Caitlin Rose – The Stand-In

Captivating second album from the uncrowned queen of new Nashville...

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Captivating second album from the uncrowned queen of new Nashville…

The past few years have seen the resurgence of a particular strain of American female artist, the kind that first thrived in Nashville in the late ‘50s and early ‘60s. The likes of Lydia Loveless and Lera Lynn have set about reclaiming much of the untamed spirit of country music, girls birthed in post-punk bands who found telling parallels in the raw declarations of Patsy, Loretta, Kitty and their ilk. Best of this new breed is Caitlin Rose, whose 2010 debut Own Side Now suggested the arrival of an uncommonly assured talent.

Follow-up The Stand-In has everything that made its predecessor special – big voice, expertly crafted tunes, clever backings, a deft mix of stridency and restraint – but is definitely a step up. The contrasts in mood and style serve to heighten the inherent drama in these beguiling songs about taking flight and lives in flux. Nashville producers Jordan Lehning and Skylar Wilson, plus fellow bandmates in roots-rock combo The Deep Vibration, provide the charged settings. Though it’s the shifting tones of Rose’s vocals that give The Stand-In its vitality, be it open-throated and defiant (“No One To Call”; “Menagerie”) or crestfallen and tender (“Pink Champagne”; “Only A Clown”, the latter one of two co-writes with The Jayhawks’ Gary Louris).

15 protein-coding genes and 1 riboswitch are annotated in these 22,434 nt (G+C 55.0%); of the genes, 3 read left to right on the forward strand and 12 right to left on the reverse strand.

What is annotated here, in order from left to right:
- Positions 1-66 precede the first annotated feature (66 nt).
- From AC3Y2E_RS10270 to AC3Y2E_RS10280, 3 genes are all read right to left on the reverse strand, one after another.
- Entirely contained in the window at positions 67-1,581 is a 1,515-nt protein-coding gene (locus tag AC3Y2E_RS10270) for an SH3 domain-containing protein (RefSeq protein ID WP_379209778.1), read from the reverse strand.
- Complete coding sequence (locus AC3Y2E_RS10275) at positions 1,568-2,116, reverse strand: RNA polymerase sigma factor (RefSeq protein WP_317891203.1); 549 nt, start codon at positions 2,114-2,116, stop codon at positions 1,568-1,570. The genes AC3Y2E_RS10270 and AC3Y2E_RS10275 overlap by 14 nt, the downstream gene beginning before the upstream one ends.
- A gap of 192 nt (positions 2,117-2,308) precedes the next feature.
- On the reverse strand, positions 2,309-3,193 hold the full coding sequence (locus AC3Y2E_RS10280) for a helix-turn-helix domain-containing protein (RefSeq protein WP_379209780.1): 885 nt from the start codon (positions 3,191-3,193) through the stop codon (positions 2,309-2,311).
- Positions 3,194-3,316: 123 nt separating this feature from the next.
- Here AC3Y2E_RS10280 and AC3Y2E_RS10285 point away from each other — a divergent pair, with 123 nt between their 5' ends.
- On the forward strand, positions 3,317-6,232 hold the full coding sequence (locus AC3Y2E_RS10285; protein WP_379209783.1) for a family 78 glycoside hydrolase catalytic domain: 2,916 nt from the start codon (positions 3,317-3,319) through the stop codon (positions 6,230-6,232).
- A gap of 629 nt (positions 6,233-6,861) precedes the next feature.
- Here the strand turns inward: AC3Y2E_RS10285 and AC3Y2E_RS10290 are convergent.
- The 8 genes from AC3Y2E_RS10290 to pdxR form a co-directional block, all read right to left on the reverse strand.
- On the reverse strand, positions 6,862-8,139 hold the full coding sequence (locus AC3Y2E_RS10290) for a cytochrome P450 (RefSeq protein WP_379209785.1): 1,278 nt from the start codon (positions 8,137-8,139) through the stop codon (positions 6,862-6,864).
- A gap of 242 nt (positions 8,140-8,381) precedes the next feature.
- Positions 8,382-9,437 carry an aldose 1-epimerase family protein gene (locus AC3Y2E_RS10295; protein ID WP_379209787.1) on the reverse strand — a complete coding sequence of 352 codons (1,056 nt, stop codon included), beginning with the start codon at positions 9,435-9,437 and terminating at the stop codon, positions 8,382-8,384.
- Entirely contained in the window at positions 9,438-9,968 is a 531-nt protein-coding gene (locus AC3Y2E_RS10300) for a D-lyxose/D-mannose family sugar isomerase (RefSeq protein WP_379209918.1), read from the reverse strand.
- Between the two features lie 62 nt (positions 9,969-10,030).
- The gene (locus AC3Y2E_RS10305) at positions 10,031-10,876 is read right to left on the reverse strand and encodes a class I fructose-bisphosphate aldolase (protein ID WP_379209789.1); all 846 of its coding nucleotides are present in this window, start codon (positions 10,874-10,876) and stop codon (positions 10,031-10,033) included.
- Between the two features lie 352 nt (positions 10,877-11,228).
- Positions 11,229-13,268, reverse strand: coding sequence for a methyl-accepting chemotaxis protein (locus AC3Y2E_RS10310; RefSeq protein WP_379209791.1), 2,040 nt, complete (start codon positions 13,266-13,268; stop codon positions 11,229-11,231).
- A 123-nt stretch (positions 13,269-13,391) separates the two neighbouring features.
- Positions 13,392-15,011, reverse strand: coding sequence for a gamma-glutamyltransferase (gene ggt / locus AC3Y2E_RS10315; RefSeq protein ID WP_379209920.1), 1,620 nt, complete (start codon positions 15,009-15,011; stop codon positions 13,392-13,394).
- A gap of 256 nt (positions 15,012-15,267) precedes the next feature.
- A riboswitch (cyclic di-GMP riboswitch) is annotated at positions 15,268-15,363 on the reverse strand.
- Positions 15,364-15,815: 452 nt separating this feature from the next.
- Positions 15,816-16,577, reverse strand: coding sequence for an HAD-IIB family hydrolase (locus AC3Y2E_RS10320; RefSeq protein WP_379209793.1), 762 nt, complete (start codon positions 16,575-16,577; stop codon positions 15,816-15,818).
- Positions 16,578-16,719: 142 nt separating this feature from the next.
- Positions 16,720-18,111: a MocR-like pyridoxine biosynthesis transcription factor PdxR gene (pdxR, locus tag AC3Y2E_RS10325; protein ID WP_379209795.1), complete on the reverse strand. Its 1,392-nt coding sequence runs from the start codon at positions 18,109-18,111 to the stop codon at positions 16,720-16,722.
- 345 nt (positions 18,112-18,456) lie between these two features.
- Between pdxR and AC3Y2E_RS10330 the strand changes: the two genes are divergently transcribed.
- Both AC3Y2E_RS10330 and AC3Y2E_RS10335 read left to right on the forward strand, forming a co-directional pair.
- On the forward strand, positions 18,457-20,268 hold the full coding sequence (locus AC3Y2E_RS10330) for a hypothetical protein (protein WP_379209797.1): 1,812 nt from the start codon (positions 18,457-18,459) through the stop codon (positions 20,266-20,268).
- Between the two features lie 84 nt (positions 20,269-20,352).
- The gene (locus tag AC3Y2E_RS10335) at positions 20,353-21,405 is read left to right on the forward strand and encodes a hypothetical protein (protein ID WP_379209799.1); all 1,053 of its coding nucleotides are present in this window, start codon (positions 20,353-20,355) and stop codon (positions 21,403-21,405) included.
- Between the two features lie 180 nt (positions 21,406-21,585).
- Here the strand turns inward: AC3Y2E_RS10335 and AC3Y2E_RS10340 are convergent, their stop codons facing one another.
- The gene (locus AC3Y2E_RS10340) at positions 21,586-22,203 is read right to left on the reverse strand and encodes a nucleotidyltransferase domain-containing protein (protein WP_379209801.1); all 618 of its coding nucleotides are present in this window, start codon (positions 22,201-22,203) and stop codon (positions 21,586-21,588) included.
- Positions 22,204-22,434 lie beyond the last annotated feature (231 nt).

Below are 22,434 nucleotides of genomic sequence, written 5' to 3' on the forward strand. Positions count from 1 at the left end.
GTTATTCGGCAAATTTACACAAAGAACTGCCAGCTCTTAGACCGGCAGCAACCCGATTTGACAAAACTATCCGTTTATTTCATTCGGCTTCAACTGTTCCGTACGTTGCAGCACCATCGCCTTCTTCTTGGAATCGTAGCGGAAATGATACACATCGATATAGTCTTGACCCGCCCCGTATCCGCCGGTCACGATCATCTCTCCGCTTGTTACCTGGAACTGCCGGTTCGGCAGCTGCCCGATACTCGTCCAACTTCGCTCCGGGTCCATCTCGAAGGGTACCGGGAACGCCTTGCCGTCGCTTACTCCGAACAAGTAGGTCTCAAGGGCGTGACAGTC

The Deep Vibration’s own “I Was Cruel” is recast here as a delicate banjo-led piece lined with pedal steel, imbuing it with the feel of an old mountain ballad. The other cover, a gorgeous version of The Felice Brothers’ homesick “Dallas”, finds Rose simultaneously gentle and impassioned, counting down the miles from one town to another.

As a measure of her fuller scope, Rose takes the fetid “When I’m Gone” into Southern soul territory, while “Old Numbers” is an unexpected burst of ragtime jazz with a deliciously lazy trumpet solo. In its dramatic sweep and vocal reach, The Stand-In feels like one of those timeless records that Owen Bradley used to make over at Decca. As such, it’s one of the first truly great Americana albums of 2013.
Rob Hughes


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